The Apostles’ Creed is one of the signature statements of the Christian faith. At church services around the world, believers recite it without reservation. But there’s one part of the creed that’s apt to generate confusion and suspicion. Sandwiched between its rendering of the events of Good Friday (“He was crucified, died, and was buried”) and Easter Sunday (“The third day he rose again from the dead”) is a perplexing affirmation: that Christ “descended to hell.” Because of their discomfort with this language, evangelicals have often neglected the importance of what Christ accomplished on Holy Saturday.

Matthew Emerson, a biblical theologian teaching at Oklahoma Baptist University, wants to refocus our attention on the time frame between the Crucifixion and the Resurrection. In his book, “He Descended to the Dead”: An Evangelical Theology of Holy Saturday, he gives a multifaceted defense of the doctrine of Christ’s descent and answers some common objections. Brad East, a theology professor at Abilene Christian University, spoke with Emerson about what did (and didn’t) happen on Holy Saturday—and what it all means for our faith.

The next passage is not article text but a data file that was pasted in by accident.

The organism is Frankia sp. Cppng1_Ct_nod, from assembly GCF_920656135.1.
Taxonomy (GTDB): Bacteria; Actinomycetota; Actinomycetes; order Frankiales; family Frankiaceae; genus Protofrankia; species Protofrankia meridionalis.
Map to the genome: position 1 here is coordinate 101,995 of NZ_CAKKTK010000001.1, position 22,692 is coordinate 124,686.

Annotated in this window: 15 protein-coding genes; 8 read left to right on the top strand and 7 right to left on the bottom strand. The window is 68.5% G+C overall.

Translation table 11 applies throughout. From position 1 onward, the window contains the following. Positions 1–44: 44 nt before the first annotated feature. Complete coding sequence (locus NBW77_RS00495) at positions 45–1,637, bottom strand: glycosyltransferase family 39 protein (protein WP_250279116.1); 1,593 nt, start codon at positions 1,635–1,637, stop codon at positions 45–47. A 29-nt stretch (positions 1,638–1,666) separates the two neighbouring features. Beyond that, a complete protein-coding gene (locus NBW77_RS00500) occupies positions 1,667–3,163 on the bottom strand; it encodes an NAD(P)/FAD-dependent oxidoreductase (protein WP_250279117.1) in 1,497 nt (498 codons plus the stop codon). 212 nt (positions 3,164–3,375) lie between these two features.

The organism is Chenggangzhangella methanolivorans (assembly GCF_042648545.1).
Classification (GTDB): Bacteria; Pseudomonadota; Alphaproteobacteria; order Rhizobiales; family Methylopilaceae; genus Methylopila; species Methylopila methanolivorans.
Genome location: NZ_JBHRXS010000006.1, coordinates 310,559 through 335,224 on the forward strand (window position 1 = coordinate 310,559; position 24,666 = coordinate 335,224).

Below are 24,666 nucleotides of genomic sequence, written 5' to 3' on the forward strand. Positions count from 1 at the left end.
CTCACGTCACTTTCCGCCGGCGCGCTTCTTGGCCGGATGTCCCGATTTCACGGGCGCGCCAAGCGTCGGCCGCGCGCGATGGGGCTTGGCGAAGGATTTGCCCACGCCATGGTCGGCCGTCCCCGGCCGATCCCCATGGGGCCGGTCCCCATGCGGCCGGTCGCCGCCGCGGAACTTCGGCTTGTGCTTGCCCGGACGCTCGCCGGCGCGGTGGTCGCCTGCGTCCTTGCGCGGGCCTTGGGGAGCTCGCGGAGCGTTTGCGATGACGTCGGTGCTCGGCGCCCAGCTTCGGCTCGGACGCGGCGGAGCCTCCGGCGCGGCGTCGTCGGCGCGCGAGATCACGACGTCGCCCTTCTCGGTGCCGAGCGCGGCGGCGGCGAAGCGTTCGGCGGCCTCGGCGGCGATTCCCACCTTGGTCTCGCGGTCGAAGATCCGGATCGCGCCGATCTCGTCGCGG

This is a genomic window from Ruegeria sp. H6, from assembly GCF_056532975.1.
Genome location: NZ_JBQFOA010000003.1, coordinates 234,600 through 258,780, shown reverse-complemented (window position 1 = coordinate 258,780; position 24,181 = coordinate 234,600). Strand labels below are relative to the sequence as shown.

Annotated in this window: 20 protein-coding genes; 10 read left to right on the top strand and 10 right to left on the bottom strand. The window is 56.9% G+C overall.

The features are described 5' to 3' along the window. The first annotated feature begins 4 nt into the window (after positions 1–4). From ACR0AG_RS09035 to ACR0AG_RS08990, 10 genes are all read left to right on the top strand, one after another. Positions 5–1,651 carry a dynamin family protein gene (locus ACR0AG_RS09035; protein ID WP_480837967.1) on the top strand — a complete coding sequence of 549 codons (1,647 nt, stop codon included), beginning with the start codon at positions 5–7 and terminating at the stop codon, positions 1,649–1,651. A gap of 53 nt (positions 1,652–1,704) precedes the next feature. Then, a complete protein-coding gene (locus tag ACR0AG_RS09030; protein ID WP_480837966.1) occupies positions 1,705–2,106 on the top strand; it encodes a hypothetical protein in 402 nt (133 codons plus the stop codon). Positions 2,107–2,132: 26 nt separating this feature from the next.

How would you sum up what happened to Christ, and what he accomplished, during his descent on Holy Saturday?

In the book, I argue that Christ dies a human death, as all humans do. His body is buried, and his soul departs to the place of the dead. So he experiences death just like any human being does. But because he is not only a human being but God in the flesh, his descent to the place of the dead is victorious. While he is there, he proclaims his victory over the powers of death. Then, in his resurrection, he achieves ...

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"He Descended to the Dead": An Evangelical Theology of Holy Saturday
IVP Academic
272 pp., 30.0